Inside the Road


During my one month at Chhaap, I was given the chance to just focus on making art. I could make as little or as much as I desired. Having unlimited time to create made my ideas flow organically and in return kept me continuously inspired. I created a body of work that I can say I am truly proud of.

This was the first time I was my own critic. Back in America I usually work in a group setting or always have someone who is giving me honest feedback. In India, I had to be my own critical eye. I got most of my prints to a place of being finished. My work unveiled a new cohesive theme and everything came together with little difficulty.

After the second week, a road emerged and I had the rest of my work go in that direction. Inside the road refers to the fortunate events that lead me back to India. It talks about the actual roads I witness in India. All of the organized chaos I get to experience when I step out in a rickshaw, motorcycle, car or by foot. My first inspiration lies within my upbringing as an American Indian. It has been fascinating to see how my work has evolved since physically being in India.

The prep for my show was pretty easy. That’s the beauty of India, I felt like my life was just a little bit easier. There are people to deliver the frames to the gallery. There was a team of three people to install the show. And the gallery coordinator was very easy to work with and never showed any signs of stress. We had a senior artist from Ahmadabad inaugurate the show, Amit Ambalal. He walked through the entire gallery and asked questions about each piece of work and gave me thoughtful praise. He asked me if I listened to music while printing because there is a lyrical movement to how the prints work. I enjoyed all he had to say and explaining how I arrived at the final product.

The opening was filled with people and I was bouncing from group to group explaining the inks, process, and imagery. A lot of media coverage came to the opening as well. I think my count so far is about 6 articles in various news sources. I even got interviewed to be on TV! I gave a full interview in Gujaratii. I was definitely proud of my self for that one. I continued to gallery sit over the next few days and a good crowd came each day.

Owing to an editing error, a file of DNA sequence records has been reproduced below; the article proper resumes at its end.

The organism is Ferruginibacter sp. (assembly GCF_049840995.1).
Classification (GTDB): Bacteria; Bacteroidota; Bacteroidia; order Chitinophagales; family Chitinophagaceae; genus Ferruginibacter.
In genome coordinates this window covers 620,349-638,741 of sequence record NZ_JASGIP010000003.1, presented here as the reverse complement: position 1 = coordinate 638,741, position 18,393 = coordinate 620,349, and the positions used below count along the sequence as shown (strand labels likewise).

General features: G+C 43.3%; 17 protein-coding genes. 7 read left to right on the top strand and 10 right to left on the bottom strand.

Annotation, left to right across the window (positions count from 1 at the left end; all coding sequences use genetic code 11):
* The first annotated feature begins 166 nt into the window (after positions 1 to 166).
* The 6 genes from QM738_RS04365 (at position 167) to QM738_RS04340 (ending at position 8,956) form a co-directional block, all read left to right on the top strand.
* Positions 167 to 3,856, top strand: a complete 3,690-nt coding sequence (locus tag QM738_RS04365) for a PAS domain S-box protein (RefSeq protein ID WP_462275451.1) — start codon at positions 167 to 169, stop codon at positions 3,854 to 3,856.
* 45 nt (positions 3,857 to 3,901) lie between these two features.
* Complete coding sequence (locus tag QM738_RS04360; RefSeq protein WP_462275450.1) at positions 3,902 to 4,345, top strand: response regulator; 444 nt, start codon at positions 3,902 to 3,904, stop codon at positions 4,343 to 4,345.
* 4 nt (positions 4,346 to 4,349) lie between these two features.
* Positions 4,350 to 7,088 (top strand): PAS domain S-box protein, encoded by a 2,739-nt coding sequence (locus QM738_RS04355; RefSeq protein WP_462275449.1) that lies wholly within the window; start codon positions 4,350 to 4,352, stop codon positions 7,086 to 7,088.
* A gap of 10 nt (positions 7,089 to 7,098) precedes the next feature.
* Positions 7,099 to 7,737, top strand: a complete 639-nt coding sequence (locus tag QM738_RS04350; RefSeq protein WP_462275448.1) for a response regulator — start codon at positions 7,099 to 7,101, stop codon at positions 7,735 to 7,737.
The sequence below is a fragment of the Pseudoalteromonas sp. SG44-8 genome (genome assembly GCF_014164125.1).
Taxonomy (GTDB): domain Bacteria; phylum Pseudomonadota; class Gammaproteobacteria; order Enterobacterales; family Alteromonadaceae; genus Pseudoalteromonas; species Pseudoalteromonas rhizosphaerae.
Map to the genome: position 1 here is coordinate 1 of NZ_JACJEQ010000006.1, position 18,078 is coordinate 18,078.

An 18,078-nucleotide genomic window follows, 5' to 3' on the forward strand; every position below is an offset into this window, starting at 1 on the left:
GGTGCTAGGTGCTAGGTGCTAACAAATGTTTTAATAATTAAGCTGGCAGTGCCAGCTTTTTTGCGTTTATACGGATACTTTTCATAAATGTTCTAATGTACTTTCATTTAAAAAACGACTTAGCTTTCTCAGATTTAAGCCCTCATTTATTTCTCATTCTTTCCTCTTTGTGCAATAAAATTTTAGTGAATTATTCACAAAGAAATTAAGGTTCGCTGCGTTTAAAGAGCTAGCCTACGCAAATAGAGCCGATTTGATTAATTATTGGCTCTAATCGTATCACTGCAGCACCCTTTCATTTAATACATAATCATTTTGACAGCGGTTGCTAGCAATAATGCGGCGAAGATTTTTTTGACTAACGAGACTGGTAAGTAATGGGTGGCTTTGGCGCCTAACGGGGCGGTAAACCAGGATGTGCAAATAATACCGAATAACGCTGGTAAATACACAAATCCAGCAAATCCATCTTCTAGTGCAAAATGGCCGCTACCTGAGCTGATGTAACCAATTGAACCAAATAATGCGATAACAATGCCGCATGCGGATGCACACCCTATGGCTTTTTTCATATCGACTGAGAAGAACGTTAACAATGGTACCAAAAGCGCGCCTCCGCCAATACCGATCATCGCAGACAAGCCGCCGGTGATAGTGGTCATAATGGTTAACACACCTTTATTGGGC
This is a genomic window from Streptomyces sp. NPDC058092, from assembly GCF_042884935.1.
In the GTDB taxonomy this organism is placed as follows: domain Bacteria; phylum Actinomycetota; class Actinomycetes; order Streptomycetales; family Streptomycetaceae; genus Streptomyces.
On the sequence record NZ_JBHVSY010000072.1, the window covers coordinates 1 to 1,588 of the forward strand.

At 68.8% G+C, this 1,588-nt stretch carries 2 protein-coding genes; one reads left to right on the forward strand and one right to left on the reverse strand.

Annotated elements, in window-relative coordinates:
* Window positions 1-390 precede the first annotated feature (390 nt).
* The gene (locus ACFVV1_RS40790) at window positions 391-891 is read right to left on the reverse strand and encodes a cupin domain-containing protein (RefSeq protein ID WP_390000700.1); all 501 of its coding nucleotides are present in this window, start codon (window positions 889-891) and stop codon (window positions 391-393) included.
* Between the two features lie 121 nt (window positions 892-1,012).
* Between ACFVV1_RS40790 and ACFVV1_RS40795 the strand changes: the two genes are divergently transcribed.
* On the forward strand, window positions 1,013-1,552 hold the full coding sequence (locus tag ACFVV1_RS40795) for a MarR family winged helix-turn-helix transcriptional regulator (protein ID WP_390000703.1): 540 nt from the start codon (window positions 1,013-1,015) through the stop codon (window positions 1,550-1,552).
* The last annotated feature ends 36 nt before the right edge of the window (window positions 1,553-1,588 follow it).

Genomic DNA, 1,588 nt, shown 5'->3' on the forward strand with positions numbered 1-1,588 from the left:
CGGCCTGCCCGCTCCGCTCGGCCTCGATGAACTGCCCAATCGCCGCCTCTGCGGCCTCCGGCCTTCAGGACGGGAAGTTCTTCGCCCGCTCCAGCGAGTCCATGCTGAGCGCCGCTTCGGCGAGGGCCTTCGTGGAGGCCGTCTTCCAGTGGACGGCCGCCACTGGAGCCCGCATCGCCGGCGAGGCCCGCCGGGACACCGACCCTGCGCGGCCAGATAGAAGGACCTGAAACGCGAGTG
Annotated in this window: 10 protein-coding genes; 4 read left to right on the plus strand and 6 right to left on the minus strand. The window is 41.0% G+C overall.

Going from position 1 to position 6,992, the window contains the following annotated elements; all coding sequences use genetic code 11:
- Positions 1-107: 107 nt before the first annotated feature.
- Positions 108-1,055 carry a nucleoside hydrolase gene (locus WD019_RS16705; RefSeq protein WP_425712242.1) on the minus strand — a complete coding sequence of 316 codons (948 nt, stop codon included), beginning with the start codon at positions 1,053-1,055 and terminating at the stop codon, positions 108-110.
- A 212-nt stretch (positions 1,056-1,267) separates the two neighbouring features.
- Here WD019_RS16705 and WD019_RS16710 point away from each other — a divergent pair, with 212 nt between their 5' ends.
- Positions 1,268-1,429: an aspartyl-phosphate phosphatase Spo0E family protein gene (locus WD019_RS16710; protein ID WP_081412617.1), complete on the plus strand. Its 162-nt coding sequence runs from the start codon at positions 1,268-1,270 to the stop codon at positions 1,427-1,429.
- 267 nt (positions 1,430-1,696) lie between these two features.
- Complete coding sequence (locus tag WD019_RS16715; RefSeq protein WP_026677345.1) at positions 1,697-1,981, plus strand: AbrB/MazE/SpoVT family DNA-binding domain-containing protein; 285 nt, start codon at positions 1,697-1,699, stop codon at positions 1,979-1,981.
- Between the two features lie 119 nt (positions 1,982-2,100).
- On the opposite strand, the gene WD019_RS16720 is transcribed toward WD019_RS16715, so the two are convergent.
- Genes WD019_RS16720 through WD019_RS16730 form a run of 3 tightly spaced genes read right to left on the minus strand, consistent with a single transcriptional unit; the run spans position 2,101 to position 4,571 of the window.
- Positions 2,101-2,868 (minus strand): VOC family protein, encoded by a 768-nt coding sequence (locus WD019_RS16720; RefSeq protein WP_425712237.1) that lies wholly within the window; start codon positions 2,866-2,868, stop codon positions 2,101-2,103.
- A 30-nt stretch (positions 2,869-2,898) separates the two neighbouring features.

Back in America, I was chosen to be the contributing artist for the April edition of The Perpetual You. They are doing a challenge for the month of April and today is to create a doodle. Feel free to participate by tagging The Perpetual You in your post (#thirtydaysofpurpose or #theperpetualyou)

Open Studios at Chhaap

Before I could even fully comprehend, it was my last day at Chhaap. This also meant it was the day of my open studios. I split up my work between Baroda and Ahmadabad so there would be different work for the open studios as well as the solo show at the gallery. The day before in the afternoon Yogesh (the peon at Chhaap) and myself hung the entire show. We worked together with ideas and created something that I was truly proud of. Yogesh is pretty amazing. He does literally everything from documenting work, to bringing you chai, to printing an entire edition and of course being the best assistant while printing. I need someone like that to come back to America with me!

Open studios took place in two intervals. One in the morning and then again in the evening. The middle of the day is way too hot so we knew no one would come. The morning was filled with all of my relatives. They came from Bombay, Ahmadabad and even Kutch especially to support me. I truly felt loved. The evening was also filled with various characters. This included: professors, other artists, students, friends, and even a lovely textile designer. At one point there wasn’t even room to move. I am not one of those people who make art just for myself. I love explaining my process and showing people my water-based inks. I almost think that is equally rewarding as making the actual prints.

Yogesh took down the show in about ten minutes and I was off to finish up my trip in Ahmadabad! But before I could leave, I had to give an interview on the phone. I wasn’t sure if I should speak English or Gujarati, but since he was asking questions in English that is the same way I responded. At the end of it I told Kavita: “I have no idea if he understood everything I said, but I explained in detail!” I was published in two articles in Baroda and they got the jist of it that’s for sure.